British pay-TV giant BSkyB, a broadcaster 39%-owned by Murdoch's News Corporation and chaired by his son James Murdoch, said on Monday that it was launching Sky Songs, a digital music service to challenge Apple's iTunes in the music downloads business.

The service, which is set to launch on Oct. 19, would give consumer access to over four million tracks for download and ad-free streaming, rivaling Apple's iTunes. Mp3 files can also be downloaded from its Web site songs.sky.com, said BSkyB.

Users will be able to get new releases and catalogues from every major music label as well as a comprehensive range of independent labels and distributors. All of the services will cost users a monthly fee of 6.49 pounds ($10.25), according to Forbes.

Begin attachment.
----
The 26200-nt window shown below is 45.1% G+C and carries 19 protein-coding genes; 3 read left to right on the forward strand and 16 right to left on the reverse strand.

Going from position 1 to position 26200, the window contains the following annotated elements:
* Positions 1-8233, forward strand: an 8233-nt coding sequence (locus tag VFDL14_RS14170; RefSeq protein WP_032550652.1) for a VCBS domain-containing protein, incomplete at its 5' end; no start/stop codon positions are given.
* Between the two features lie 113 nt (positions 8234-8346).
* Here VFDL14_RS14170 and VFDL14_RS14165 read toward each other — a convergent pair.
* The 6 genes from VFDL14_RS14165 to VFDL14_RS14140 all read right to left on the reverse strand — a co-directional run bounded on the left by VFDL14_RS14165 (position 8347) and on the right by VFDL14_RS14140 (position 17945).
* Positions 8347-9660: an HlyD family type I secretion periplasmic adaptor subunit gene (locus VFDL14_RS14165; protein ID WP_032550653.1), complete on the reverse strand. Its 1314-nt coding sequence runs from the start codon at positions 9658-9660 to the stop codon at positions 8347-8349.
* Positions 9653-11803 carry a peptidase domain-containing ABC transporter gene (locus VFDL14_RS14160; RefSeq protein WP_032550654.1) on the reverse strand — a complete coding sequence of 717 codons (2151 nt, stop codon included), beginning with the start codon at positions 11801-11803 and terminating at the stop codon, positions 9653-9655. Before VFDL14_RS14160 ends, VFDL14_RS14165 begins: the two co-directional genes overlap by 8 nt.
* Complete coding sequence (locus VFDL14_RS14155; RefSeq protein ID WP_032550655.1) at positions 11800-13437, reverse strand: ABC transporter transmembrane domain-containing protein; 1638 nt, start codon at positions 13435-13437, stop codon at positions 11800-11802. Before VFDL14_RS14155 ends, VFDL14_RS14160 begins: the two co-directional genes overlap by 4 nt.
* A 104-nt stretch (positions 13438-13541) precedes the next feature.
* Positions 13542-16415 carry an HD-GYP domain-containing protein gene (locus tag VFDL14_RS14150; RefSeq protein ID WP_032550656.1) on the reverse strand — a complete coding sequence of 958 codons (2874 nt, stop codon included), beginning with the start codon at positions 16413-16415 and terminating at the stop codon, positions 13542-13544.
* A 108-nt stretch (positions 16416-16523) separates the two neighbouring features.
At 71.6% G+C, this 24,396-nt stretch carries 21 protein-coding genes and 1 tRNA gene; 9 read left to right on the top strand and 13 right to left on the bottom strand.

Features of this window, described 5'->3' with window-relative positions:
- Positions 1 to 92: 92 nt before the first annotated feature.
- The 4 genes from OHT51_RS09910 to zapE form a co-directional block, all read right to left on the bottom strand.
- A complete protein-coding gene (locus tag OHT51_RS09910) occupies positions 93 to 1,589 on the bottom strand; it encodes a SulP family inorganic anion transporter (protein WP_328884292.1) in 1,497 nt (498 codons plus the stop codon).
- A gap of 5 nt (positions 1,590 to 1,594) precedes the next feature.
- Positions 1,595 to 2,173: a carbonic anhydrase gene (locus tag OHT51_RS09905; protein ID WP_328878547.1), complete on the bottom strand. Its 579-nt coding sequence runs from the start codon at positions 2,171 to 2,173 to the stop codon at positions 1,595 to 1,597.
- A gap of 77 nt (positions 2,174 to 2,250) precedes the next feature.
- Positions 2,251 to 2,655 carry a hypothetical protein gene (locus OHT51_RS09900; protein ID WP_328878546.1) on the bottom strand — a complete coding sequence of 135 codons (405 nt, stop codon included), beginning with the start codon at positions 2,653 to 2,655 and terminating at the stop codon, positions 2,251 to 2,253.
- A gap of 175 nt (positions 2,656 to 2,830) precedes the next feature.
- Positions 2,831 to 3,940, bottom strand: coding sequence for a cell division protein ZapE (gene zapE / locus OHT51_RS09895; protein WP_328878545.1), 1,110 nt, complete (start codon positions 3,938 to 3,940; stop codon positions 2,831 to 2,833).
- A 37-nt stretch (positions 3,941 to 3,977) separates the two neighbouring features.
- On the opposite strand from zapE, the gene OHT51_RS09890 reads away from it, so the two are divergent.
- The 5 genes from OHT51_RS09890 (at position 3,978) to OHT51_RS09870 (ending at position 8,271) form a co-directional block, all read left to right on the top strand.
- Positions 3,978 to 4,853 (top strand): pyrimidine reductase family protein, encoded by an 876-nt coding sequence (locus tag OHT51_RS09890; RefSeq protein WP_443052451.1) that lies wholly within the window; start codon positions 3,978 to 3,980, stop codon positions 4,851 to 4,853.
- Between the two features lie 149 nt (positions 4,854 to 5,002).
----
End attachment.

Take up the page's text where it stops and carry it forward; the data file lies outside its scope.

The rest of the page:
The service aims to attract customers who want  legitimate digital services, according to Mike Darceym, Chief Executive of Sky.

Some analyst believes it will struggle to capture market share from iTunes, which dominates about 70% of the legal music download market.

The reality is that the online music retail market is device driven, and iTunes has managed to give consumers a seamless experience when downloading music onto their iPods, Forbes reported, citing Dan Cryan, analyst with Screen Digest in London as saying.

Other analyst holds that Sky may tackle a completely different segment of the market without taking market share from Apple.

iTunes has failed to break away from a niche market of iPod users, Mark Mulligan, an analyst with Forrester Research said.  Sky Songs is looking to engage with the mass market and it has the advantage to be offered as part of an integrated package for Sky's TV users.